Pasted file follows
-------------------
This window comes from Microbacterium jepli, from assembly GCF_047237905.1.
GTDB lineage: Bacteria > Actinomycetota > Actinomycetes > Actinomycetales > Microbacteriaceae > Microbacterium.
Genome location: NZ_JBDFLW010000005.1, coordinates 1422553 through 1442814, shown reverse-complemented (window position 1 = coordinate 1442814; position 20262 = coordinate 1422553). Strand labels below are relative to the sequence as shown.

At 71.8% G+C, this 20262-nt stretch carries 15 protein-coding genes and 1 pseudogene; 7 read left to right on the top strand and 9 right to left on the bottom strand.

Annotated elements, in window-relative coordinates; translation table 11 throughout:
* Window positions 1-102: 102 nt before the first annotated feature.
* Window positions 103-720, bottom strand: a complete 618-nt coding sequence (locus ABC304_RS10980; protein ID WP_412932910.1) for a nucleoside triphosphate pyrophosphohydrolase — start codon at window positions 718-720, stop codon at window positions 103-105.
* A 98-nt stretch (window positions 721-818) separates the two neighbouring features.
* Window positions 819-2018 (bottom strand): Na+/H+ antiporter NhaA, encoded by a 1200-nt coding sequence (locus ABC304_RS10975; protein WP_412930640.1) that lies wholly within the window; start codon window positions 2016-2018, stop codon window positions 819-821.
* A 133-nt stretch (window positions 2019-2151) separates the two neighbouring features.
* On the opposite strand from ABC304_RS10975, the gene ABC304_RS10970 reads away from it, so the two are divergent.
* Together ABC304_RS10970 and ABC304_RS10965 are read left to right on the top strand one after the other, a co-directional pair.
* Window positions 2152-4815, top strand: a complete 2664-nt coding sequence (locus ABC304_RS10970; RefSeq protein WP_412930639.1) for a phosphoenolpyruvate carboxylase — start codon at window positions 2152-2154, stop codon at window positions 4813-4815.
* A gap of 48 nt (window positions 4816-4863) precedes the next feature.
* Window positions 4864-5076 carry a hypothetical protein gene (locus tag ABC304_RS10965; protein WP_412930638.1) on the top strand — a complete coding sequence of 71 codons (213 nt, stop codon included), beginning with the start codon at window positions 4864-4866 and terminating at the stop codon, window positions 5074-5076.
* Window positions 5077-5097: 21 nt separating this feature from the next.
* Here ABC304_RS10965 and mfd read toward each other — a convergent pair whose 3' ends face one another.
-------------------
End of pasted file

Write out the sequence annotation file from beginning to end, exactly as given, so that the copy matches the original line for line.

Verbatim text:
This window comes from Microbacterium jepli, from assembly GCF_047237905.1.
GTDB lineage: Bacteria > Actinomycetota > Actinomycetes > Actinomycetales > Microbacteriaceae > Microbacterium.
Genome location: NZ_JBDFLW010000005.1, coordinates 1422553 through 1442814, shown reverse-complemented (window position 1 = coordinate 1442814; position 20262 = coordinate 1422553). Strand labels below are relative to the sequence as shown.

At 71.8% G+C, this 20262-nt stretch carries 15 protein-coding genes and 1 pseudogene; 7 read left to right on the top strand and 9 right to left on the bottom strand.

Annotated elements, in window-relative coordinates; translation table 11 throughout:
* Window positions 1-102: 102 nt before the first annotated feature.
* Window positions 103-720, bottom strand: a complete 618-nt coding sequence (locus ABC304_RS10980; protein ID WP_412932910.1) for a nucleoside triphosphate pyrophosphohydrolase — start codon at window positions 718-720, stop codon at window positions 103-105.
* A 98-nt stretch (window positions 721-818) separates the two neighbouring features.
* Window positions 819-2018 (bottom strand): Na+/H+ antiporter NhaA, encoded by a 1200-nt coding sequence (locus ABC304_RS10975; protein WP_412930640.1) that lies wholly within the window; start codon window positions 2016-2018, stop codon window positions 819-821.
* A 133-nt stretch (window positions 2019-2151) separates the two neighbouring features.
* On the opposite strand from ABC304_RS10975, the gene ABC304_RS10970 reads away from it, so the two are divergent.
* Together ABC304_RS10970 and ABC304_RS10965 are read left to right on the top strand one after the other, a co-directional pair.
* Window positions 2152-4815, top strand: a complete 2664-nt coding sequence (locus ABC304_RS10970; RefSeq protein WP_412930639.1) for a phosphoenolpyruvate carboxylase — start codon at window positions 2152-2154, stop codon at window positions 4813-4815.
* A gap of 48 nt (window positions 4816-4863) precedes the next feature.
* Window positions 4864-5076 carry a hypothetical protein gene (locus tag ABC304_RS10965; protein WP_412930638.1) on the top strand — a complete coding sequence of 71 codons (213 nt, stop codon included), beginning with the start codon at window positions 4864-4866 and terminating at the stop codon, window positions 5074-5076.
* Window positions 5077-5097: 21 nt separating this feature from the next.
* Here ABC304_RS10965 and mfd read toward each other — a convergent pair whose 3' ends face one another.